Corpus Christi celebrations in Łowicz: a step closer to the UNESCO list
The colourful procession of Corpus Christi that makes its way through the town of Łowicz each year has a chance of becoming the first Polish tradition on UNESCO’s list of intangible cultural heritage.
Dating back several hundred years, the tradition from Łowicz has just been inscribed on the List of Intangible Cultural Heritage kept by the National Heritage Institute. This is the first step towards being put on a UNESCO list.
The Corpus Christi procession in Łowicz starts in the cathedral at Old Market Square and then passes through the old town’s streets where it reaches four altars set up especially for this occasion. It then makes a U-turn and returns to the square in front of the cathedral.
A major highlight of the Corpus Christi procession are pasiaki, or traditional colourful costumes from Łowicz. A woman’s folk dress has several layers: underwear, a kiecka, a colourful skirt called zapaska, a bielunka shirt, and a bodice. The attire comes complete with red or amber beads, a silk headscarf and a flower wreath. Such an outfit can weigh up to twenty kilograms. Men put on striped trousers and waistcoats called lejbiki, and don felt hats.
The procession consists of men carrying flags, children toting decorated pillows, and girls sprinkling flower petals.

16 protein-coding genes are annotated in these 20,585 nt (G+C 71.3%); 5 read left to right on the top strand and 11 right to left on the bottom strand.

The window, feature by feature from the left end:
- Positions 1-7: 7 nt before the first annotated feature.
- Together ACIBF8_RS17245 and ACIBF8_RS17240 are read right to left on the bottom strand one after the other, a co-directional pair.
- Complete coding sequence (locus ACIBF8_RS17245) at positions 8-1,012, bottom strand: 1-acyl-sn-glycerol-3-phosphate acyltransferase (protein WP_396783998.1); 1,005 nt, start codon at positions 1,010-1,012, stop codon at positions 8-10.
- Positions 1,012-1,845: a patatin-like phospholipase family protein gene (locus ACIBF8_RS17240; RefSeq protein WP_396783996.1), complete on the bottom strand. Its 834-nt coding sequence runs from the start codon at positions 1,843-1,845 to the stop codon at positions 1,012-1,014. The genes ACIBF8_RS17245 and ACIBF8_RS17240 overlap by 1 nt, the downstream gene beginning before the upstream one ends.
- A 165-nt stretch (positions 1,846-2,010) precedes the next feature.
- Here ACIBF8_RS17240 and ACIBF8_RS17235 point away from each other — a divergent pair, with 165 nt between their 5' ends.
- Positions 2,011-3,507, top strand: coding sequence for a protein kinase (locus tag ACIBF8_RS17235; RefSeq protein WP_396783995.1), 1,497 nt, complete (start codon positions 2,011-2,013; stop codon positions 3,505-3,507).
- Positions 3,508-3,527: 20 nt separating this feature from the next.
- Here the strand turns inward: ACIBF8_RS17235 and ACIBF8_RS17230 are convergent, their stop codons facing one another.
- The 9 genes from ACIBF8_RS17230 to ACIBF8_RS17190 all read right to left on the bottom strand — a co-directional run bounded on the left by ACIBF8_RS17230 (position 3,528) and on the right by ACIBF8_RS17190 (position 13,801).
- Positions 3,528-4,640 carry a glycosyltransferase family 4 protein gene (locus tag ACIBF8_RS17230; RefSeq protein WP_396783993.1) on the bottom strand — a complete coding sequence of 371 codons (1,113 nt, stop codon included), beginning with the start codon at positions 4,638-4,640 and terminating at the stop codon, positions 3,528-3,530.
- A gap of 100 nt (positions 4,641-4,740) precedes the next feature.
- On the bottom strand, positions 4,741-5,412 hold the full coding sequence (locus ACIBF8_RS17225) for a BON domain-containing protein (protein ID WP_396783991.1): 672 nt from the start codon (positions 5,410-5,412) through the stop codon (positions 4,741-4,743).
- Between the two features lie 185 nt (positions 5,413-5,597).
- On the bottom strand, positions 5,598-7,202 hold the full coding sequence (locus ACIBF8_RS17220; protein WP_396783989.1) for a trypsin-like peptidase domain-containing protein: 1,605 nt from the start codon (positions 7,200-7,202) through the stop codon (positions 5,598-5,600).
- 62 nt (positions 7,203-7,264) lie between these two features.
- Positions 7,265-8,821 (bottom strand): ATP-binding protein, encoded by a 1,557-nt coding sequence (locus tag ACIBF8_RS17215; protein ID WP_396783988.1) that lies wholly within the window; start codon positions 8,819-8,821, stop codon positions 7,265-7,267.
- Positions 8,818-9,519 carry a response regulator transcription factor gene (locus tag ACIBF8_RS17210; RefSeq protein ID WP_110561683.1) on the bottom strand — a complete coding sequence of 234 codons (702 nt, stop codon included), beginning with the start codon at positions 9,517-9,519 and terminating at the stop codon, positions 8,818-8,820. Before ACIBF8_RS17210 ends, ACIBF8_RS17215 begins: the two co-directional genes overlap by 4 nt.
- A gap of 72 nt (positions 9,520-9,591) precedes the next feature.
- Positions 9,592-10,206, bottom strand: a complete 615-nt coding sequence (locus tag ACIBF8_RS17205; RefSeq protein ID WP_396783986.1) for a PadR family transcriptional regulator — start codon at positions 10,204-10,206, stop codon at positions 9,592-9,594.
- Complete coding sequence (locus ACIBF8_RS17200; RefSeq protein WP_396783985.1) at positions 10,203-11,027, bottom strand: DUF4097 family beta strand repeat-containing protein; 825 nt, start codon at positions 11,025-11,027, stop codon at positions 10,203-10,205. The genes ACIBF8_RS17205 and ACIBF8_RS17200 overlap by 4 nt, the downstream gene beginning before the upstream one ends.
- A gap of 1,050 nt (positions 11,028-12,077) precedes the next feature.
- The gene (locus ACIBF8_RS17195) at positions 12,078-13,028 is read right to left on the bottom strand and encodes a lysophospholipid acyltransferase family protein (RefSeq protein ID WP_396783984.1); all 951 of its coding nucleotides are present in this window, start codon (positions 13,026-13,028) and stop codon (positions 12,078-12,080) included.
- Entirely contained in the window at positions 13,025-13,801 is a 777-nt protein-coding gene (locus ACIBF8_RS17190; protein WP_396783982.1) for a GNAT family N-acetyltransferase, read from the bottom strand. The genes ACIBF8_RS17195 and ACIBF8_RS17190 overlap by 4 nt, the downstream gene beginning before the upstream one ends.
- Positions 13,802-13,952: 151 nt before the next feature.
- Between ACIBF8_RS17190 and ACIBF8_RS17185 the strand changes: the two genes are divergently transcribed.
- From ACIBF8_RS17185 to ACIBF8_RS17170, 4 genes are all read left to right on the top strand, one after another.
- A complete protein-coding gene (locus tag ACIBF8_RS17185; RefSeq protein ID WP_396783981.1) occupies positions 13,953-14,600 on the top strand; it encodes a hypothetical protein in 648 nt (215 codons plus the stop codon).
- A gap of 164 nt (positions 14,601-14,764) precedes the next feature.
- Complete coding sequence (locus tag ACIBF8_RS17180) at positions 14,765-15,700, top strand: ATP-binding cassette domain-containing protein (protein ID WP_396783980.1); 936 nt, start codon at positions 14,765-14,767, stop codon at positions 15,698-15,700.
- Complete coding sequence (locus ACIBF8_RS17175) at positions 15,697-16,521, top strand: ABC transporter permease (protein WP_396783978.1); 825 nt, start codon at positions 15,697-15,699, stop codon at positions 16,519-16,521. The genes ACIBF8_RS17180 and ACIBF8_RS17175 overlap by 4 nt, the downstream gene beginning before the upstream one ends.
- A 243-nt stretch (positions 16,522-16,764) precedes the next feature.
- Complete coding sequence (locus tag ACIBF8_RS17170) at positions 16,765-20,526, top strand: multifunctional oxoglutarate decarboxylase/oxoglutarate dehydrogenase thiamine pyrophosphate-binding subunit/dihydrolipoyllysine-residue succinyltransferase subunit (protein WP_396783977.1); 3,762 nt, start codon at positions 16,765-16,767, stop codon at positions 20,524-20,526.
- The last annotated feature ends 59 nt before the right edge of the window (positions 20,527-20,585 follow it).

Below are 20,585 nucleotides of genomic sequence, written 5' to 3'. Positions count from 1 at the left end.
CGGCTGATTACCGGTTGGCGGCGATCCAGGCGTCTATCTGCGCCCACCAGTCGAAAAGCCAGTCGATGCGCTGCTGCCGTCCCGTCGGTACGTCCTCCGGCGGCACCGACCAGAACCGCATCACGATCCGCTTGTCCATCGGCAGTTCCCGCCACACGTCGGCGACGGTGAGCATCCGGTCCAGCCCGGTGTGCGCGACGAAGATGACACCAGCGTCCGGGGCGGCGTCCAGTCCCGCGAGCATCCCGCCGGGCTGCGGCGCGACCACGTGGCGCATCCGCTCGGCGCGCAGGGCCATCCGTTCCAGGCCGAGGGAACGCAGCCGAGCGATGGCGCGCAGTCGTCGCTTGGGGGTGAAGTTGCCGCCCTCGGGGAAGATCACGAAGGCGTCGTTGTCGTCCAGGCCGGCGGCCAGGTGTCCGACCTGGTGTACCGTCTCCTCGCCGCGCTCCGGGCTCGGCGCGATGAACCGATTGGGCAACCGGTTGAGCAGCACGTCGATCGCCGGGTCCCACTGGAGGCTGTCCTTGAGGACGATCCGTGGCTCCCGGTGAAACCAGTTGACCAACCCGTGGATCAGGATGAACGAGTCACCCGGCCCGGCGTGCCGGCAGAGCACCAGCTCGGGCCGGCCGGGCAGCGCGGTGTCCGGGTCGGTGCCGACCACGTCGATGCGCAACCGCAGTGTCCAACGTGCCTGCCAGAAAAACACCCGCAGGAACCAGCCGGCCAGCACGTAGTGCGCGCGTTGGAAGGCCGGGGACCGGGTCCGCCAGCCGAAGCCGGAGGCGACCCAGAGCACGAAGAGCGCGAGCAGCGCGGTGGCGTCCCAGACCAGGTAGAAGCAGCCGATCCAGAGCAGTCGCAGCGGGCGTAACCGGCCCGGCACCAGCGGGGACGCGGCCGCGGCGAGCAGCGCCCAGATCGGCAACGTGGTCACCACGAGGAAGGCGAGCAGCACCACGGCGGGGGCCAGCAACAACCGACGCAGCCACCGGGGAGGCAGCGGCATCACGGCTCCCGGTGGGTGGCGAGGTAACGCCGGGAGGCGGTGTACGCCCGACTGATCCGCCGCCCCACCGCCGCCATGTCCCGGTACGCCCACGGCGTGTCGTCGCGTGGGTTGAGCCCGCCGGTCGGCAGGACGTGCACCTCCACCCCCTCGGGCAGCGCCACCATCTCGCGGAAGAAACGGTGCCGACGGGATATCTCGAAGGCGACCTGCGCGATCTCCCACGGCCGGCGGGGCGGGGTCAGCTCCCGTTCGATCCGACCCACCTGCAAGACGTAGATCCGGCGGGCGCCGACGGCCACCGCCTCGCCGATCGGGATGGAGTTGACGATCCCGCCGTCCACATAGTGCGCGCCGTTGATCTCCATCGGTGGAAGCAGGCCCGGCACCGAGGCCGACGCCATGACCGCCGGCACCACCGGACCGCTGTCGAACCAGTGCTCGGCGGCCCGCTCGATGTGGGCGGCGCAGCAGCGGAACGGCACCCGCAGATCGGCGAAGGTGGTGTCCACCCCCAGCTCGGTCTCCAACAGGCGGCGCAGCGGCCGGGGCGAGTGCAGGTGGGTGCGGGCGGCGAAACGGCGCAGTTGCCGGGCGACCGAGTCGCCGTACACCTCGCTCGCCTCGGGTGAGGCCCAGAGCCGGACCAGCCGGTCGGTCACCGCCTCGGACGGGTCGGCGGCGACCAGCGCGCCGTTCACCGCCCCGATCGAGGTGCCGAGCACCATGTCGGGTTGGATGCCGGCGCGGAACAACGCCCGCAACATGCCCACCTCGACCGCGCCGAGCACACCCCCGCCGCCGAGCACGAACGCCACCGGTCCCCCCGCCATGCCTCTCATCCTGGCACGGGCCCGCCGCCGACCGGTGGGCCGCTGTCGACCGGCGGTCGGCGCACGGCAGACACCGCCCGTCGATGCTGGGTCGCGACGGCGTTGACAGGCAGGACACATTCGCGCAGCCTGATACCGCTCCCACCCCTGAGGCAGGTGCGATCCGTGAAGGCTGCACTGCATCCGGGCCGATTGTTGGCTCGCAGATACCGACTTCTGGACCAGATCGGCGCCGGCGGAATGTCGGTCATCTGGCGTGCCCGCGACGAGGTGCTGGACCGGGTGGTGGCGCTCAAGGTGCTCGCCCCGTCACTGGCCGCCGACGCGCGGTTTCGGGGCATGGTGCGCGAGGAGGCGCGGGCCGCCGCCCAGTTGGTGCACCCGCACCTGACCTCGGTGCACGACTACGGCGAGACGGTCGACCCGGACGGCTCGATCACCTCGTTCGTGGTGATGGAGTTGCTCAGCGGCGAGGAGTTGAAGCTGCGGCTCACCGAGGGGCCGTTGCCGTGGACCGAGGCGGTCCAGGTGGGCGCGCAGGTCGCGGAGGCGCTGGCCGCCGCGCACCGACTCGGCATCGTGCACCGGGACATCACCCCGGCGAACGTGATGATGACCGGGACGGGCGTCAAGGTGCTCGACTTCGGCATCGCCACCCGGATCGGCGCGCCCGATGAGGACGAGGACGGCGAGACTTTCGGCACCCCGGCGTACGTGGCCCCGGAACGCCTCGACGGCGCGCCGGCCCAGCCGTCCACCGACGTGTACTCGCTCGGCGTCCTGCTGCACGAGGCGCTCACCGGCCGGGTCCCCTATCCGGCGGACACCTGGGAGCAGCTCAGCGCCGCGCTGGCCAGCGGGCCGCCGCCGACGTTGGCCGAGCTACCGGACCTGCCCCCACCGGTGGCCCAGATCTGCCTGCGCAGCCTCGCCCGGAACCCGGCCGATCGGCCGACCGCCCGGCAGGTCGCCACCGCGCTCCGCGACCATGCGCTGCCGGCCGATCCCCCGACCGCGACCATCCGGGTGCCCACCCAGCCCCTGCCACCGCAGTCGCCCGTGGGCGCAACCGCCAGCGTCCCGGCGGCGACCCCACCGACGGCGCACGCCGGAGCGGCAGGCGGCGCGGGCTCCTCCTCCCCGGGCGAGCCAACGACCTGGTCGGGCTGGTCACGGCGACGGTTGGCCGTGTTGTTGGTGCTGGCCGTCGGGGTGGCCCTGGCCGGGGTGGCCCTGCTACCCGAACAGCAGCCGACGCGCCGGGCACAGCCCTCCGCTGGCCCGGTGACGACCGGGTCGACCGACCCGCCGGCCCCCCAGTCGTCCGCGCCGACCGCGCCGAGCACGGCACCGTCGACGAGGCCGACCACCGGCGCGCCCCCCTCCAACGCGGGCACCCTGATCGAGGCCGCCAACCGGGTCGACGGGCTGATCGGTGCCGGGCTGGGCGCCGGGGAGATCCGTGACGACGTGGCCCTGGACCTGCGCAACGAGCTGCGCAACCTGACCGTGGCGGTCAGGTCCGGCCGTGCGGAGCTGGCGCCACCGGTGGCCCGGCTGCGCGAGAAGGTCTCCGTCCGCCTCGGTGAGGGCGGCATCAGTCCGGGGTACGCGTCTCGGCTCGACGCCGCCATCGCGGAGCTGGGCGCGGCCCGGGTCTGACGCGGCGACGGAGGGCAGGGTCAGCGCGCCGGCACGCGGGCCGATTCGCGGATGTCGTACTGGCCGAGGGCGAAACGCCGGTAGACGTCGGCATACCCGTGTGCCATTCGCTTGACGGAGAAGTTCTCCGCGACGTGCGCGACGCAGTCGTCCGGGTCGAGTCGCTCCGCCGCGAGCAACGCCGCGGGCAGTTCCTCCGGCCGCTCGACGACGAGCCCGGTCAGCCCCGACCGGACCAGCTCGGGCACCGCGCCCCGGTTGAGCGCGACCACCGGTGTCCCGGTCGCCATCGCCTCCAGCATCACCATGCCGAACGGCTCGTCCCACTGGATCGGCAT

The participants choose flowers and birch twigs to adorn the altars. In the past, twigs were put in thatch roofs or barn corners to protect crops against pests and to keep fires, thunderbolts and witches at bay. Occasionally, in order to ensure good health, a person’s face would be lightly smacked with a twig and they would be told: “that’s for your health.”
Corpus Christi celebrations in Łowicz are an opportunity to discover folk art from across the region. Market stalls set up by local artists on this day feature not only folk costumes, but also the famous paper cut-outs from Łowicz: square-shaped designs depicting games called kodry, and gwiozdy, which are openworks with plant and bird patterns. Pottery and woodwork also on sale.
Each year, the procession attracts local parishioners and several thousand visitors from across the country and abroad. This year’s event will be attended by Polish President Bronisław Komorowski.
If everything goes according to the plan, the Corpus Christi procession in Łowicz will be added to the List of Masterpieces of the Oral and Intangible Heritage of Humanity, alongside 230 items from nearly 90 countries. The compilation includes culinary and music traditions, holiday rituals and customs, and traditional crafts. Some of the previous inscriptions on the list include the processional giants and dragons in Belgium and France, the carnival of Oruro in Bolivia, and the Baltic song and dance celebrations hosted by Estonia, Latvia and occasionally Lithuania.
EWA KWAŚNIK - CIĄGŁO